“Frames are relatively simple; complete bikes less so,” adds Turner. “It’s still early days but, for that German rider who paid £4,700 [pre-tariff] for a Shimano XT build, we worked out that if he’d replaced everything with [British-made] Hope bits – brakes, cranks, etc – he’d have ended up paying five grand and have avoided a tariff because a high enough percentage was made in the UK.
“It leaves us with the potential of rolling out an EU special, tariff-busting made-in-Britain bike.”
However, it’s still not that simple – leaving the single market and the customs union means the customer is now charged “locally for import duty” (14 per cent on a complete bike in Germany, says Turner) plus a handling fee and local VAT.
“The EU customer actually pays us 20 per cent less [than a customer in the UK] because we’ve already deducted UK VAT,” Turner says, “but it soon adds up the other side”.
So, Brexit’s clearly had an impact, both financially and logistically, with companies having to change the way they ship, with extra paperwork, IT systems to sort and staff learning on the fly.
This is why Cotic temporarily stopped supplying to the EU at the start of January to work things out (it has resumed shipping now).
But what about the bigger players like Specialized – how much of an impact has Brexit had?
We contacted Specialized, and the brand did reply, albeit with a standard statement we have seen elsewhere that contains little detail: “Technically, the Brexit deal doesn’t affect our main supply chain from our Asia suppliers. The area where we may be affected is the sharing of inventory with markets within the EU. Inventory is sometimes moved between markets to where the demand is”.
We have it on good authority that some well-known manufacturers, including Cube, have yet to deliver a bike into the UK since the new regulations. It’s the same case with Giant and Trek shipping into Northern Ireland. Workers have returned from Christmas and are still trying to decipher the puzzle.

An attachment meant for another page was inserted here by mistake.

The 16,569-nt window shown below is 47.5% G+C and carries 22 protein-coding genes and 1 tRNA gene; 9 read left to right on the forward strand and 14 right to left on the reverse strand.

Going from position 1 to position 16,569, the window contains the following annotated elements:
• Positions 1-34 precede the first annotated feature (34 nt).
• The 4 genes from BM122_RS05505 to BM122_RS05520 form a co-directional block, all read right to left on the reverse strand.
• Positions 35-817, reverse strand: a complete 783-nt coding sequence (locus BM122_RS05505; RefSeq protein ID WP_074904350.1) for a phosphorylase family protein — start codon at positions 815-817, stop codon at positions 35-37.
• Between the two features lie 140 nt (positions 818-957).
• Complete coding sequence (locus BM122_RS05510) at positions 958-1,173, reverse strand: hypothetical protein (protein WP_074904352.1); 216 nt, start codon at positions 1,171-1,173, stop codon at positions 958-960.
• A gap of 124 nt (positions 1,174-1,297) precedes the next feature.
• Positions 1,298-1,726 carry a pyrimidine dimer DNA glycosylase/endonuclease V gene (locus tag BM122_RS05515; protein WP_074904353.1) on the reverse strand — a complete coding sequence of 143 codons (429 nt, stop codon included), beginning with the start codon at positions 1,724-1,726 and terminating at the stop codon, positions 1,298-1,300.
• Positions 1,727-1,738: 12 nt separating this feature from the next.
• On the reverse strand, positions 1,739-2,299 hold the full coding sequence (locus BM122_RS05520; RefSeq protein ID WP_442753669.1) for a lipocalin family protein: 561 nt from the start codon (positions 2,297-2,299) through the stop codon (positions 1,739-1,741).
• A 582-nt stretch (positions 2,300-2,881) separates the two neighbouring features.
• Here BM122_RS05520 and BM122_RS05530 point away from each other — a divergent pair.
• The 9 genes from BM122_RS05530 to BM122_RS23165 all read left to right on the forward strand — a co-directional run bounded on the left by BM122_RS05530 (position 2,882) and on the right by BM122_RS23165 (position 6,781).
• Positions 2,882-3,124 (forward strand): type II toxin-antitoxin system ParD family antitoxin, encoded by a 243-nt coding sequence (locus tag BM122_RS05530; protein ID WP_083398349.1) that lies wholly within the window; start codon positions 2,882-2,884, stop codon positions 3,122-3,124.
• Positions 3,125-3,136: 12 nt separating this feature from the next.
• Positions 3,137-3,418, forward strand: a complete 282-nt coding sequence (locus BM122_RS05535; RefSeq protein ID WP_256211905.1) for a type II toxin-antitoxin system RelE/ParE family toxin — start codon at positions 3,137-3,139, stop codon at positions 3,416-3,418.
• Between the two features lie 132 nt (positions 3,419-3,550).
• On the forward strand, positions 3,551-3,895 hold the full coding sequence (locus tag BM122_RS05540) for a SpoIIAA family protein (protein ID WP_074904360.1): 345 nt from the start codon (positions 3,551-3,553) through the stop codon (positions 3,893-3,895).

Supply struggling with demand
While manufacturers are still unpicking the implications of Brexit, everyone can agree that cycling enjoyed a stellar 2020.
Cotic saw a 30 per cent year-on-year increase in sales thanks heavily to growth in the gravel bike market as well as a trend-reversing rise in the sale of hardtails.
Statistics from the Bicycle Association showed that Cotic wasn’t the only brand to experience a vintage year.
The whole industry saw a 27 per cent rise in sales volume between April and September 2020, ebike sales more than doubled, and, in particularly good news for the future of the industry, a significant number of new customers were under-35 (a category often lost from teenage years).
The Covid-fuelled bike boom has seen demand outstrip supply across the board.
The likes of Pashley Cycles stopped taking orders for Christmas during September and are quoting shipping dates after Easter to satisfy orders.
Clothing has been hit, too, with the likes of Endura struggling to cope: “Our stock issues are, in part, down to sales way beyond original forecasts for 2020,” says Ian Young, the Scottish company’s brand manager.
“The production and planning timelines of fabrics, zips and other components along with garment production capacities mean sudden, unexpected uplifts in demand can’t easily be fulfilled.
“There were also some Far East production issues at the start of the pandemic but, fortunately for us, it wasn’t a critical time of year as our summer stock was already in and winter was just starting to be produced.
“It’s fair to say that although we’ve not had a lot of free stock, all forward orders of our retailers are being fulfilled on time. We’ve significantly increased orders across the board for summer and winter 2021, so we should see a better stock position in a couple of months.”
Those Far East production issues arguably caused the greatest impact on waiting times.
With so much of the bike industry based there, factory closures, social distancing and shipping issues – plus the rise in demand – all contributed to the delays experienced globally.